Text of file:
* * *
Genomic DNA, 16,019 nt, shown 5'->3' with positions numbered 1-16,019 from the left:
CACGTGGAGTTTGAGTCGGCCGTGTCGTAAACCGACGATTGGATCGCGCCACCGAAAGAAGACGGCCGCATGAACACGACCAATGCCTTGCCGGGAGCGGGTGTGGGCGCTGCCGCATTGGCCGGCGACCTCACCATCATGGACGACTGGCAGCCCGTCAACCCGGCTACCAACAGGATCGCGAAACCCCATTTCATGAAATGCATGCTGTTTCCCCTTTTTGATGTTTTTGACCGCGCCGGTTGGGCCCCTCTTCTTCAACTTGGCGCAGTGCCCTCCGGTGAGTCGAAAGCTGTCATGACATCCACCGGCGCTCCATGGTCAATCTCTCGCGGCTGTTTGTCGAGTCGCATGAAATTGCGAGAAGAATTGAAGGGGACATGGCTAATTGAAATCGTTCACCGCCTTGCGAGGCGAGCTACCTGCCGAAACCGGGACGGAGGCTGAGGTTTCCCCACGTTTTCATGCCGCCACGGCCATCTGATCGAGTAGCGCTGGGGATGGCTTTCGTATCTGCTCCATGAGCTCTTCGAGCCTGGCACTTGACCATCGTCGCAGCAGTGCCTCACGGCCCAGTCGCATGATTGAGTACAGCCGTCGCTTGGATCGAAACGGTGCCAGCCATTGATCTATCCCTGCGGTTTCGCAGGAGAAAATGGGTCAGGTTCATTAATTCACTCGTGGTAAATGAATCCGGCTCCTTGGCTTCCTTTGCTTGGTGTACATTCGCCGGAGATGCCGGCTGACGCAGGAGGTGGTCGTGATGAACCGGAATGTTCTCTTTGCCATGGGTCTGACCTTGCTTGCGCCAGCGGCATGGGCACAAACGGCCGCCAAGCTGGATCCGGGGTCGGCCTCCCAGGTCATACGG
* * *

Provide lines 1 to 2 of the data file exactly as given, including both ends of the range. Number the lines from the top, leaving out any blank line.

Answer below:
Genomic DNA, 16,019 nt, shown 5'->3' with positions numbered 1-16,019 from the left:
CACGTGGAGTTTGAGTCGGCCGTGTCGTAAACCGACGATTGGATCGCGCCACCGAAAGAAGACGGCCGCATGAACACGACCAATGCCTTGCCGGGAGCGGGTGTGGGCGCTGCCGCATTGGCCGGCGACCTCACCATCATGGACGACTGGCAGCCCGTCAACCCGGCTACCAACAGGATCGCGAAACCCCATTTCATGAAATGCATGCTGTTTCCCCTTTTTGATGTTTTTGACCGCGCCGGTTGGGCCCCTCTTCTTCAACTTGGCGCAGTGCCCTCCGGTGAGTCGAAAGCTGTCATGACATCCACCGGCGCTCCATGGTCAATCTCTCGCGGCTGTTTGTCGAGTCGCATGAAATTGCGAGAAGAATTGAAGGGGACATGGCTAATTGAAATCGTTCACCGCCTTGCGAGGCGAGCTACCTGCCGAAACCGGGACGGAGGCTGAGGTTTCCCCACGTTTTCATGCCGCCACGGCCATCTGATCGAGTAGCGCTGGGGATGGCTTTCGTATCTGCTCCATGAGCTCTTCGAGCCTGGCACTTGACCATCGTCGCAGCAGTGCCTCACGGCCCAGTCGCATGATTGAGTACAGCCGTCGCTTGGATCGAAACGGTGCCAGCCATTGATCTATCCCTGCGGTTTCGCAGGAGAAAATGGGTCAGGTTCATTAATTCACTCGTGGTAAATGAATCCGGCTCCTTGGCTTCCTTTGCTTGGTGTACATTCGCCGGAGATGCCGGCTGACGCAGGAGGTGGTCGTGATGAACCGGAATGTTCTCTTTGCCATGGGTCTGACCTTGCTTGCGCCAGCGGCATGGGCACAAACGGCCGCCAAGCTGGATCCGGGGTCGGCCTCCCAGGTCATACGG